Valuing Your Health Tips

Read these 10 Valuing Your Health Tips tips to make your life smarter, better, faster and wiser. Each tip is approved by our Editors and created by expert writers so great we call them Gurus. LifeTips is the place to go when you need to know about Health Management tips and hundreds of other topics.

Valuing Your Health Tips has been rated 0.0 out of 5 based on 10 ratings and 1 user reviews.

10. Putting Your Plan Into Action

The CEOs who are most successful are always gathering data, not only from their financial officers, but also from their consultants, from experts (like the market analysts, or the clinical experts), from other CEOs and from people who have traveled similar roads. The Healthiest CEOs practice health improvement every day.

Companies are experiencing increased health costs. You may be experiencing higher insurance or medication costs. It's only though the concerted, managed efforts of a team of stakeholders—your family, your friends, your trainers, your clinical staff, your financial experts—with a business plan that is regularly reviewed and with new data added. That's the CEO approach.

   

9. You Are Your Corporation

Taking a CEO approach creates values for estimating risk to the total corporation: YOU

By taking a series of steps to help you see the big picture of where you are, where you want to be, and how to get there, you can see how your current health behaviors are supporting or endangering your future returns and total wealth.. Using Investment strategies that support growth of wealth, you become better at understand where to invest, where to make behavior changes:: save where you can, keep your options open, identify risks to your total portfolio.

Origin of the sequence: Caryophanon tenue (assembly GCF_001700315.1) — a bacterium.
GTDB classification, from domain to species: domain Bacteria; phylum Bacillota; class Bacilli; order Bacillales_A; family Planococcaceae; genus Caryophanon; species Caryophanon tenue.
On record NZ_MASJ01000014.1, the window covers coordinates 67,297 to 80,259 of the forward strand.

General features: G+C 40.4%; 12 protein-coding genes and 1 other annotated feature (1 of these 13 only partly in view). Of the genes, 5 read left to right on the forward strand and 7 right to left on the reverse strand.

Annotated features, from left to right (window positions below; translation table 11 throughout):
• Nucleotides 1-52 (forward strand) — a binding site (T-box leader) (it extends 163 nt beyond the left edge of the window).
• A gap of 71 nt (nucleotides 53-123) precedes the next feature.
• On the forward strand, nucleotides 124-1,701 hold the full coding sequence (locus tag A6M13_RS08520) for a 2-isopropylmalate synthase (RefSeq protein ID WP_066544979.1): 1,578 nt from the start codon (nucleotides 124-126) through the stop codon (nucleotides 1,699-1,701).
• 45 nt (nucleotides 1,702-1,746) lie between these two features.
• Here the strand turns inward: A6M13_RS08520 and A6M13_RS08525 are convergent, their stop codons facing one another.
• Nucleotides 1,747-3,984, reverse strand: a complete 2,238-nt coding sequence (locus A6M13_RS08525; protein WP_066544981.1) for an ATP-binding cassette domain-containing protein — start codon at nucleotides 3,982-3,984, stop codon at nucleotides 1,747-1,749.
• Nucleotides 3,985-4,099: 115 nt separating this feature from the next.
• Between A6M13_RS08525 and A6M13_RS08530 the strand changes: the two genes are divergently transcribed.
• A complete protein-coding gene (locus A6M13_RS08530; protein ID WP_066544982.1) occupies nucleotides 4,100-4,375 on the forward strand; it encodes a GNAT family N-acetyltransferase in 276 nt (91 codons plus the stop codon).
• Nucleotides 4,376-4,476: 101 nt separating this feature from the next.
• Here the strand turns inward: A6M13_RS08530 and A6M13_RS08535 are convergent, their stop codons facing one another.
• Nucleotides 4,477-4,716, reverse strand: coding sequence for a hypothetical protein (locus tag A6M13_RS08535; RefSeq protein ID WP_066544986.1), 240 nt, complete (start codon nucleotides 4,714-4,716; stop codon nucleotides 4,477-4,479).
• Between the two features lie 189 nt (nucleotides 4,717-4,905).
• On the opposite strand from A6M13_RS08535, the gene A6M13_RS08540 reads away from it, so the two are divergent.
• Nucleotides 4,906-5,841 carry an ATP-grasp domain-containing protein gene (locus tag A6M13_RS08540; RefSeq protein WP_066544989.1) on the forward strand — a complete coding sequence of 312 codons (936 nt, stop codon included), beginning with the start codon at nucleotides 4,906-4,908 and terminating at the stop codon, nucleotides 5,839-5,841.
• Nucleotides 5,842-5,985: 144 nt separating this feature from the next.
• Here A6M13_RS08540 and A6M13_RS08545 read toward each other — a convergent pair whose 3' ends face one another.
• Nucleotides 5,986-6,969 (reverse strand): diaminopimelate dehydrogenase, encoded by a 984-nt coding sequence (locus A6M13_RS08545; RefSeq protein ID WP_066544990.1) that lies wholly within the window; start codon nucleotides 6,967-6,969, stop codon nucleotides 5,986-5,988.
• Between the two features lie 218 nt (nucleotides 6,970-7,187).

Explaining the CEO strategy and concept: The CEO needs to know what you stand to gain by following this business plan as opposed to that one, how to deal with all the “yes, buts” in the beginning, , and how to look at your health as part of an investment strategy for the long-term: your Health-Wealth Portfolio™.

Creating a roadmap to a healthier future. The benchmarking, as this is known, is important because you don't know if you are succeeding unless you know where you started.. What are your assets and “liabilities”? These include: family history, current health practices, current screening results and numbers, risks, and any current disease conditions. What are the risks to your portfolio? What risks may develop into illness and increase costs if they aren't handled and modified?